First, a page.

Friday, February 24, 2006

Life Coaching Designed For Children and Families

Today I stopped by my children's school to drop off a snack for what they call " Fun Friday." It is an incentive to get children to behave all week long. If a child does not behave during the week, they are not allowed to participate in the activities and treats.

As I walked down the hallway, there was a familiar face sitting outside the classroom. This boy from my daughters class was sitting outside the class and restricted from participating in the fun.

I had mixed emotions, I see how Life Coaching helps people see life from a different view, a much larger view. I also see how much stress this child causes his teacher. She is a sweet and wonderful dedicated teacher, but I can see she is at her wits end with this young man.

She has sent this boy to the office so many times, but it has resulted in limited temporary results. Can Life Coaching help at the elementary school level? I think so, I see first hand how great Life Coaching works with teenagers. Coaching outlines the options, and risks, the client makes the choice. Life Coaches never tell clients how to live their life.

Most school districts hire counselors to work with troubled youth, but are these youth really troubled? I don't think so, mixed up maybe, confused possibly, but more than likely, unable to express themselves. If a Life Coach could visually show a youth why they feel the way they do, imagine what that could do for a child who is confused.

He or she could gain clarity in their life, set goals, move forward, just like adults who utilize Life Coaching. In coaching we often say, if your current situation is not working, maybe it is time to try a different approach.

My favorite saying is, " don't ride a stationary bike and expect to get somewhere."

Maybe it is time in public school to try the coaching approach. Let children learn at a very early age why they have inner conflict and what the underlying dynamic is. If you are a teacher or administrator, please feel free to write me with your comments and suggestions.

Thursday, February 16, 2006

Customer Service 101

As many of you know, I am writing a book on customer service. It will be used in business coach training as well as by owners and managers of companies who are interested in operating their business based on positive customer loyalty, using a system I call, "Under-promising and over-delivering." ( UPOD )

My book is based on fundamentally sound business coaching techniques as well as good common sense. Many of the examples are taken from my personal life. I have included my worst customer service experience, Wolf Camera to my best customer service, Inter-continental Hotel in Atlanta Georgia.

I am planning on writing my April monthly article on this same topic.

As a follow up to my story about Publix Grocery Store in Gainesville Georgia, I can't believe how a store and its employees dropped the ball in a chance to reconcile a problem. For those of you in retail, take this as a lesson in poor customer service. Remember in coaching we say, a problem can be turned into a goal. In this case, the management had a chance to turn a problem into a positive public relations exercise, instead of a public relations nightmare.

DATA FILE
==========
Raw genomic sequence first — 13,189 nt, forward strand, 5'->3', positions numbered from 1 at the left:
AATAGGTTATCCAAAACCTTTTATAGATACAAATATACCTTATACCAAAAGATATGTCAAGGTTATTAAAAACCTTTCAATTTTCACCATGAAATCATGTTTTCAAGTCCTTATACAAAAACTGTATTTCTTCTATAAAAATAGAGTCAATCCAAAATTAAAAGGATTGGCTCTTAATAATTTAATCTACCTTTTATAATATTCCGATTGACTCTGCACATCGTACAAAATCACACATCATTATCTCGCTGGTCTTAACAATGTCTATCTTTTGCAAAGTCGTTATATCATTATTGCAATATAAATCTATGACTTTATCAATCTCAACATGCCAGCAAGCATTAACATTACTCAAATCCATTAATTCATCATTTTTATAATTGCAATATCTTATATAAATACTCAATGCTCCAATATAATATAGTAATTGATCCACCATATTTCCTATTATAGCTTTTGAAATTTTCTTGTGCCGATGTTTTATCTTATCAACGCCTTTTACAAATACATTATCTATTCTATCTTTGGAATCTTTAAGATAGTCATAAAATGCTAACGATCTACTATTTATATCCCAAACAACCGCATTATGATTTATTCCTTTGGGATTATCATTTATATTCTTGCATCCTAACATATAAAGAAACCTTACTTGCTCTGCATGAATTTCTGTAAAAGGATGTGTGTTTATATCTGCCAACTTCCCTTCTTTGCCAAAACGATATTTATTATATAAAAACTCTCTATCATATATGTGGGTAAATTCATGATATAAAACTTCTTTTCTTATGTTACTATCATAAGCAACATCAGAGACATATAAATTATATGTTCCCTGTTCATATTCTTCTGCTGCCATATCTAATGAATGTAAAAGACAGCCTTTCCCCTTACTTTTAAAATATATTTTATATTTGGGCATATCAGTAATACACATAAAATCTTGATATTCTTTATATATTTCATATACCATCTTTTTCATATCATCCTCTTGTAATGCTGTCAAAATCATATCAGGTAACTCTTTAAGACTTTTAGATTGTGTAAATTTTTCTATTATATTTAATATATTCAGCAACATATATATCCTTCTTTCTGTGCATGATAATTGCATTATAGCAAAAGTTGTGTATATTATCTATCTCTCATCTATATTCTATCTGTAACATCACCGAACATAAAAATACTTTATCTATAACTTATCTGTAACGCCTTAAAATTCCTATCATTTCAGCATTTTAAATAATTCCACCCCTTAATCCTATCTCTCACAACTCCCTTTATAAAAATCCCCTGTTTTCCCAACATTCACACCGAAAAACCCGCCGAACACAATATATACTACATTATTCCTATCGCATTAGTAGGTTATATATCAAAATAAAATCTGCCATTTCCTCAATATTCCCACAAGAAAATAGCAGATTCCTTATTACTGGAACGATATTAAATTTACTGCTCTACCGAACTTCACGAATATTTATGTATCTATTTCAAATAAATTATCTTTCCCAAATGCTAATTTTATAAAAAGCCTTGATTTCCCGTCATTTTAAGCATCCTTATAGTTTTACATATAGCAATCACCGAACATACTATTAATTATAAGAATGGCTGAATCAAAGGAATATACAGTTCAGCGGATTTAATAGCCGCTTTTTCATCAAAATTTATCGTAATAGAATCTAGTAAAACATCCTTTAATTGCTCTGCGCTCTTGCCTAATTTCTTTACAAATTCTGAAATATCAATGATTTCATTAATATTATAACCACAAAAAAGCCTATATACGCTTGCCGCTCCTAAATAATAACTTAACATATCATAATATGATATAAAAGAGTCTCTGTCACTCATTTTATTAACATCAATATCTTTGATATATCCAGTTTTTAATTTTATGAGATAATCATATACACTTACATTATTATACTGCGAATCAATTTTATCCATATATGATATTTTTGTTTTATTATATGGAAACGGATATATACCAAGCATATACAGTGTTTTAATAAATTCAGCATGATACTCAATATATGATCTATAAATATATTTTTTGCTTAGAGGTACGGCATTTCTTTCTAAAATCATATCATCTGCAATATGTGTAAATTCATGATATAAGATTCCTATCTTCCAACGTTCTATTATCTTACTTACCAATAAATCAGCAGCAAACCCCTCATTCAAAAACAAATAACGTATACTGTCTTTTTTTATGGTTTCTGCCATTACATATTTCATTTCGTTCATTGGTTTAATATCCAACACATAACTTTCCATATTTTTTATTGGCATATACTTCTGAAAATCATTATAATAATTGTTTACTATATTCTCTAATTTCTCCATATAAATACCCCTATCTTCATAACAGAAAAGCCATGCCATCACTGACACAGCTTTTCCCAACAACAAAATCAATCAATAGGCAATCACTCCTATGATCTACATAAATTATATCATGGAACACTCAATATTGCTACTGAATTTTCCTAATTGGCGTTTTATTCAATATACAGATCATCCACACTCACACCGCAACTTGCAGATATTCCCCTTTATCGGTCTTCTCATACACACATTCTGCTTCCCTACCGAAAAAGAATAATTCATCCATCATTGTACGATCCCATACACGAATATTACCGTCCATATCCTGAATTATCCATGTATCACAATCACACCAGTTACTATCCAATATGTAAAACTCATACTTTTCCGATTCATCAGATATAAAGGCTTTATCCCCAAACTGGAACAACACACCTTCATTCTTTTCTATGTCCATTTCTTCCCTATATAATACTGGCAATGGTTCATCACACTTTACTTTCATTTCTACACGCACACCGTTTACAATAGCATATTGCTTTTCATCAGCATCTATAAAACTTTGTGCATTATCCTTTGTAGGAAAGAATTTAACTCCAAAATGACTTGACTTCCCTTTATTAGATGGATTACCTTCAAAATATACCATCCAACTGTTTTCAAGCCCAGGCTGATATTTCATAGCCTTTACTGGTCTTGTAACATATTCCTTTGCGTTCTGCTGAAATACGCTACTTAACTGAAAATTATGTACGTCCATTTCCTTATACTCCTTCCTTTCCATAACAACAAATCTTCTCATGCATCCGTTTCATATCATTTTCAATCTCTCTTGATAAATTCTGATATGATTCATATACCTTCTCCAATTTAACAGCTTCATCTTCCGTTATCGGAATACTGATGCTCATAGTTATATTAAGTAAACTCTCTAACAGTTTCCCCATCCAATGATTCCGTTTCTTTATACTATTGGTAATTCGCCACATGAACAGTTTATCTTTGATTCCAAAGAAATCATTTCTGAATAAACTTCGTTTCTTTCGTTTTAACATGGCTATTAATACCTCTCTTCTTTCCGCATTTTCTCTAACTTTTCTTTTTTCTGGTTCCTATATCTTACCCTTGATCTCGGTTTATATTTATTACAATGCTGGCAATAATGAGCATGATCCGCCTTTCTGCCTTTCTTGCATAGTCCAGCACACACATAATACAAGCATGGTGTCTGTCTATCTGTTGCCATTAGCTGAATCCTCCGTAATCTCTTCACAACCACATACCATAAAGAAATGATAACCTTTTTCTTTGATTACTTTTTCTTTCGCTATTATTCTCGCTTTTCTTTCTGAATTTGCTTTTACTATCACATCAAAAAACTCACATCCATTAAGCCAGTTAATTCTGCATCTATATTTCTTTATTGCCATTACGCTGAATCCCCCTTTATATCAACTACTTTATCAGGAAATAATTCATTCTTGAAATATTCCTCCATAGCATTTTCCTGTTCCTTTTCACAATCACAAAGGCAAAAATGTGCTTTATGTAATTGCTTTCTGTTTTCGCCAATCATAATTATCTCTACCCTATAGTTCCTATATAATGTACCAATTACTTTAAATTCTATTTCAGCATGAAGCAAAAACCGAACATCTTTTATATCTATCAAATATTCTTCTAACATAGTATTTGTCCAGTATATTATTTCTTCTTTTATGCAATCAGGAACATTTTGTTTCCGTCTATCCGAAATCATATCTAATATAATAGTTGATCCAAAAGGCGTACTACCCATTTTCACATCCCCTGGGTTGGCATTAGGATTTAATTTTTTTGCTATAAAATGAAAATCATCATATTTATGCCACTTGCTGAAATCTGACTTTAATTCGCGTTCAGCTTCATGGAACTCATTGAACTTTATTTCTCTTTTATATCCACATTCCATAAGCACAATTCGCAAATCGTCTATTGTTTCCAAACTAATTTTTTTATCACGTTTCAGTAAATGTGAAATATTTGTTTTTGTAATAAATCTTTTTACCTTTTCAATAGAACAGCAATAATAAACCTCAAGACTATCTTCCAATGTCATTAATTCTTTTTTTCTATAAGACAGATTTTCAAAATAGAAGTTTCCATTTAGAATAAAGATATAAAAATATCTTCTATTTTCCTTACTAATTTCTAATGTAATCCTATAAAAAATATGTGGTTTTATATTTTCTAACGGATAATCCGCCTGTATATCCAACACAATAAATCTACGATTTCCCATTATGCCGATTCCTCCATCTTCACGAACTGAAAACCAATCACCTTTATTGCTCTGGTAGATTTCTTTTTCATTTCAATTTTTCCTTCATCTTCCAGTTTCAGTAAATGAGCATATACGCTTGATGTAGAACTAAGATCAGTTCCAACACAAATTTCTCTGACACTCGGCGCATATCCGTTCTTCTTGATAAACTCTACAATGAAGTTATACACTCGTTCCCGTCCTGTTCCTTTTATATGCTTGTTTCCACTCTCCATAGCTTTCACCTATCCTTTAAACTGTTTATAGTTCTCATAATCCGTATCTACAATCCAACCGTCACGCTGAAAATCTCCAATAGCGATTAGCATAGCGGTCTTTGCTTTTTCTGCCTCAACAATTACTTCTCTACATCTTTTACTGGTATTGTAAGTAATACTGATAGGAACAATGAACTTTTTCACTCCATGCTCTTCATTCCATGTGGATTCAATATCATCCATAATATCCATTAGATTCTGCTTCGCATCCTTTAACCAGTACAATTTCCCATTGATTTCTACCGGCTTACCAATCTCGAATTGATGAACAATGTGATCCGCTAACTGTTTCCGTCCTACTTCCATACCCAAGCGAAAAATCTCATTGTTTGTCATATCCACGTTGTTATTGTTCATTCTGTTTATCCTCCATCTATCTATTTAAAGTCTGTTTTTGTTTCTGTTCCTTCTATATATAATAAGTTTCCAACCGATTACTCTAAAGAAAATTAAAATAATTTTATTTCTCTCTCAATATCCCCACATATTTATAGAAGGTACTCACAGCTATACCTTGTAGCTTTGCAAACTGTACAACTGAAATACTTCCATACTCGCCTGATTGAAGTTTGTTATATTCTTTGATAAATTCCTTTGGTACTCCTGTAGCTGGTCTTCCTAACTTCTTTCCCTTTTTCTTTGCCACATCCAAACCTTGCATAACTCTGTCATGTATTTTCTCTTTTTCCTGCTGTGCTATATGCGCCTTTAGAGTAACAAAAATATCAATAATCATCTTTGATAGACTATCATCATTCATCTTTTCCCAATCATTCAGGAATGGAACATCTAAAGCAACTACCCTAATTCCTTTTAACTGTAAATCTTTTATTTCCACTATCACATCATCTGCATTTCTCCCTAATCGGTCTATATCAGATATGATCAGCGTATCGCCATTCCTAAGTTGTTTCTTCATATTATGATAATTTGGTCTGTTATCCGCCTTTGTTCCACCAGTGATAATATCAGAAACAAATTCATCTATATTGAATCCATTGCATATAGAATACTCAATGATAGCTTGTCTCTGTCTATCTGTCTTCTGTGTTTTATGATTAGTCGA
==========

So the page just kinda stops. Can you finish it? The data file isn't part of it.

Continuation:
You may recall in my previous post about a problem at Publix in Gainesville Georgia, on Thompson Bridge last year. The deli was not marking the time on the chicken so they could sell the chicken all day long as fresh. On days when they did mark the time on the chicken, they sold it way past the " sell by time."
I stopped in at 5 pm and bought two boxes of chicken for my family, with the fixins ( a southern term) along with a cart full of groceries. When I got home, the chicken was to be "sold by 2 pm." I was afraid to feed it to my family, since we had no idea if the heaters maintained the chicken at a safe tempreture for an additional 3 or 4 hours.

I went back the next day to complain and found the chicken boxes that day unmarked, no " sell by time." I complained, but they would not replace the chicken from the day before. I left my name and number and the manager did not call me back.

When I was in the store a week later, I complained again, the manager said he was sorry, but that is all he could do. I stopped in again and told him that I thought he showed a poor choice of customer service options and after growing up shopping at Publix, I would not be back.

I was speaking at a seminar in Florida, telling this story, a guy stood up and said he was with Publix, he had been with Publix 17 years and never heard of a similar story. I assured him that he could call the manager at the Gainesville store and he would confirm the story as accurate. I finished my speech and he apologized for this managers customer service or lack of customer service.

About a week ago, my wife asked me to go to Publix with her. They sell a few products that Kroger does not carry. I agreed, but when we were finished shopping, spending over $100, they bagged the groceries and pushed the cart my way. I asked the cashier if they stopped pushing the cart out to your car, a Publix tradition. She said they did not have enough help.

I stopped at the courtesy counter and complained. The customer service manager told me that she knew who I was and that she had read my article a few months ago. She told me that it is the Gainesville Georgia Publix managers policy to only offer to push carts out to your car if you are old or a female. Talk about not treating all customers the same.

She also went on to say that she was personally sorry for the problems I had in the past, but the manager chose to handle the problem his way and there was nothing else she could do.

I do not understand this manager, he works for a company that promotes pride in their service, quality products and most of all, " complete satisfaction." The founder of Publix, Mr. Jenkins would not be proud of the way this manager handled my complaint.